Former San Francisco supervisor, mayoral candidate, and U.S. vice presidential candidate Matt Gonzalez returned to public service today as chief attorney for the public defender’s office in what he called “a kind of homecoming.”

Gonzalez worked as a deputy public defender from 1991 to 2001, when he took office as supervisor, and will return as the office’s chief attorney, spokeswoman Tamara Barak Aparton said.

The post is essentially second-in-command to the public defender, Aparton said.

Since 2001, Gonzalez has served as supervisor board president, lost a narrow mayoral race to Gavin Newsom in 2003, started a private law firm in 2005, and even served as Ralph Nader’s vice presidential candidate for the Green Party in the 2008 election.

“I very much liked what I was doing, but started to think about what I might be doing next,” Gonzalez said in a phone interview today.

He said he considered “the possibility of seeking a judicial appointment or teaching at a law school, but didn’t really consider this” position until Public Defender Jeff Adachi broached the subject with him more than a month ago.

Adachi has been seeking a replacement since former Chief Attorney Teresa Caffese announced she was stepping down from the position. Caffese officially resigned on Jan. 31, Aparton said.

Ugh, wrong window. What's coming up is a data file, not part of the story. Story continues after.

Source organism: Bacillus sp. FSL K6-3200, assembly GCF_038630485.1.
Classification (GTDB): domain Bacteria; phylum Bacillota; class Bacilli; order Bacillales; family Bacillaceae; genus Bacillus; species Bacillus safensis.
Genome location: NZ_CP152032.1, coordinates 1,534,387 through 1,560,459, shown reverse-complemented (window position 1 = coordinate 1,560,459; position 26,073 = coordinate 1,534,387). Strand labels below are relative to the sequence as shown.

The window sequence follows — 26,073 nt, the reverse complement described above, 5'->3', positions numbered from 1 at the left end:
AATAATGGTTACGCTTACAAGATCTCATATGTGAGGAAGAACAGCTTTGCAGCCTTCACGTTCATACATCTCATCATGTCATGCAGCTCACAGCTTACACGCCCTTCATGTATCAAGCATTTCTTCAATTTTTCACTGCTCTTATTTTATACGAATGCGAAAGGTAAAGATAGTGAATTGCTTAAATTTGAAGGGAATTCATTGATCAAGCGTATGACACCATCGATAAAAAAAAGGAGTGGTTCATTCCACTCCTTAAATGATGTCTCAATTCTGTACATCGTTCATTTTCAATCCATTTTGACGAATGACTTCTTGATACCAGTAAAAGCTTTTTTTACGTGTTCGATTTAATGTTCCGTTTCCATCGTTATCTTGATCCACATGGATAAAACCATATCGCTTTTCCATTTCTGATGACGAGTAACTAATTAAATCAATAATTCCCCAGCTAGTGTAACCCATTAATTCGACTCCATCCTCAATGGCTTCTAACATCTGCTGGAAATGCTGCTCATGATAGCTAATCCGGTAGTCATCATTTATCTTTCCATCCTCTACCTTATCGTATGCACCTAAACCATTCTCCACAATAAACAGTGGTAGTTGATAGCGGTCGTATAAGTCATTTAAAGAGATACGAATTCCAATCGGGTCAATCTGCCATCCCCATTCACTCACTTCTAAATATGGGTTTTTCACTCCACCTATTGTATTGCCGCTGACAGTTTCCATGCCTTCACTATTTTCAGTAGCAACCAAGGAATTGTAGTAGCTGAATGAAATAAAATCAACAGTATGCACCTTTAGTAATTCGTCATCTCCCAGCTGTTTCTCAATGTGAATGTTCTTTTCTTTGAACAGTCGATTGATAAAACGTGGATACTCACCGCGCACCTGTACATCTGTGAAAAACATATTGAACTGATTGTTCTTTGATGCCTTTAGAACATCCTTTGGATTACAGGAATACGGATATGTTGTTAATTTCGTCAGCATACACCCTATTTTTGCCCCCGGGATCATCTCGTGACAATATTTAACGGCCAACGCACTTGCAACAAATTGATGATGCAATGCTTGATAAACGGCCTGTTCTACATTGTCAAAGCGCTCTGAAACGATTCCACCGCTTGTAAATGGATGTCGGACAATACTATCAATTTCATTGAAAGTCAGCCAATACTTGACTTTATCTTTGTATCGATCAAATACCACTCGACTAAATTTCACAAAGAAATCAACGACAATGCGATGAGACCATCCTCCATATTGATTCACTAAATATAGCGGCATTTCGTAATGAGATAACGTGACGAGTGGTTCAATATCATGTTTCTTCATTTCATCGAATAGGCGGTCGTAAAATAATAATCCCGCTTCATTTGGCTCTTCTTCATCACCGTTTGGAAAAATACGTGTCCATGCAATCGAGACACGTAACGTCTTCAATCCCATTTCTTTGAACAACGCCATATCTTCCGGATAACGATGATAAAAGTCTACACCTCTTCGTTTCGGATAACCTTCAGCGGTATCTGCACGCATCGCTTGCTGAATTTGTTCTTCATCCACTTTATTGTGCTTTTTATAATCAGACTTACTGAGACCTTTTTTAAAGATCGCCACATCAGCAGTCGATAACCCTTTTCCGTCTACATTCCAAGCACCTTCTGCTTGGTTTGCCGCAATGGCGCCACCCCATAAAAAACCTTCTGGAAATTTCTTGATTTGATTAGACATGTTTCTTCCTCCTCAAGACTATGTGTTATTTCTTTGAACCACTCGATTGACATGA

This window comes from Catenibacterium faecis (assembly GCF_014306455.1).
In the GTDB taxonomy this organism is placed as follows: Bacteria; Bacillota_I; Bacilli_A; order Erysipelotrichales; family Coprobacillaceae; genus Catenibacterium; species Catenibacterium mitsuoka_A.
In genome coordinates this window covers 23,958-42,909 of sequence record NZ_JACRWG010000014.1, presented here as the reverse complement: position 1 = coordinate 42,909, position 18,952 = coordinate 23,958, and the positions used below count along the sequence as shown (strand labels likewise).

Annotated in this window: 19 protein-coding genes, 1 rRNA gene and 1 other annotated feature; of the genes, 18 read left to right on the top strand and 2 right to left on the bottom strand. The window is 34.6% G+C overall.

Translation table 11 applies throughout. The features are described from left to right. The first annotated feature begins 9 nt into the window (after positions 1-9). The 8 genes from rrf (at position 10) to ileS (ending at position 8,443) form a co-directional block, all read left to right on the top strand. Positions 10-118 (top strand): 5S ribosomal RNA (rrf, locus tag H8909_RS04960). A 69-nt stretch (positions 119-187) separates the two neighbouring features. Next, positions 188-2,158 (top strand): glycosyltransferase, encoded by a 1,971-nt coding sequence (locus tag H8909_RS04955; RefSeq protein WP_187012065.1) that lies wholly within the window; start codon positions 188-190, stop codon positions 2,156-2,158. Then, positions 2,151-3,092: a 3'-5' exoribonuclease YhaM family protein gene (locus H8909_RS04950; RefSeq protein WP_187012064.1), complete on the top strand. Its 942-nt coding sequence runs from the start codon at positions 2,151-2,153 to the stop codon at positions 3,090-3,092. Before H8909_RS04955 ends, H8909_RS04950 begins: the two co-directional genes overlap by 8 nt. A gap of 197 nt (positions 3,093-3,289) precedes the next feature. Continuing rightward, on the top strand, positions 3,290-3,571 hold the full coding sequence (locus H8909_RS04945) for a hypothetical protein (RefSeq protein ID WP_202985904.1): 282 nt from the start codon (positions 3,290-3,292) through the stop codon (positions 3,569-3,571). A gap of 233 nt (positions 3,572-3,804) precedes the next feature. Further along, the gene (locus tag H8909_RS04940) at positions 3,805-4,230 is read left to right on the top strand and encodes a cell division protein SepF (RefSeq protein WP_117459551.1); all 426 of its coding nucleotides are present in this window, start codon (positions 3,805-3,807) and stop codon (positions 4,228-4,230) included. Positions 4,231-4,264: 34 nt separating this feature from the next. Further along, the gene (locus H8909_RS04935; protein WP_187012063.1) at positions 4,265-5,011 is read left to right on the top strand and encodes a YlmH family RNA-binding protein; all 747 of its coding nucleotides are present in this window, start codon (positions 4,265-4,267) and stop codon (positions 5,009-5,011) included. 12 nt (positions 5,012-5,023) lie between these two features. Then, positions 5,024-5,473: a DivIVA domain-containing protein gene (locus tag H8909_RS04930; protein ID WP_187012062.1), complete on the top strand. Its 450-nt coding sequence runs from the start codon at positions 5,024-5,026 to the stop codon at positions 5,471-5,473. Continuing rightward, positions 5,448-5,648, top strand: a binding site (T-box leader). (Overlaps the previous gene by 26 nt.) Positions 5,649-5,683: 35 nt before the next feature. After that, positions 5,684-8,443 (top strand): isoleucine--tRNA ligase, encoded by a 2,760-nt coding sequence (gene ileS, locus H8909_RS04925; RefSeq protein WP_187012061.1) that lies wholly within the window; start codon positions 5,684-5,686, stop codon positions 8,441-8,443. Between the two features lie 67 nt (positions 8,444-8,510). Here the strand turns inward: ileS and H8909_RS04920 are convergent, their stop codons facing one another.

Gonzalez’s appointment was announced at a staff meeting this morning, and he started work today, she said.

Gonzalez said he was excited to return to the office where he got his start two decades ago.

“It’s kind of where I started and originally got my skills,” he said. “Since I’ve left, and served as supervisor and was prosecuting civil rights cases, I liked the idea of coming back to where I started with those additional skills.”

The chief attorney position involves overseeing and managing all internal operations of the public defender’s office, and also participating in budget planning and negotiations.

“We wanted a top trial lawyer who understands our work, has a commitment to our clients and a dedication to preserving the resources that allow our office to function,” Adachi said in a statement.

He said Gonzalez’s experience in the courtroom and at City Hall made him an excellent fit for the position.

Gonzalez demurred when asked whether his return to public service might signal aspirations to return to elected office.

“For those of us who have worked in an office like this, chief attorney is a prestigious role, especially in San Francisco, a major city in the U.S.,” he said.

“I understand the gravitas that (the position) has, not only teaching others, but to set a standard for what is quality representation.”

His private firm, Gonzalez and Leigh, which focuses on both civil and criminal matters, “Will continue without me, though there are a couple cases I’ll keep an eye on, and may take a leave if and when they come to trial,” he said.

Dan McMenamin, Bay City News

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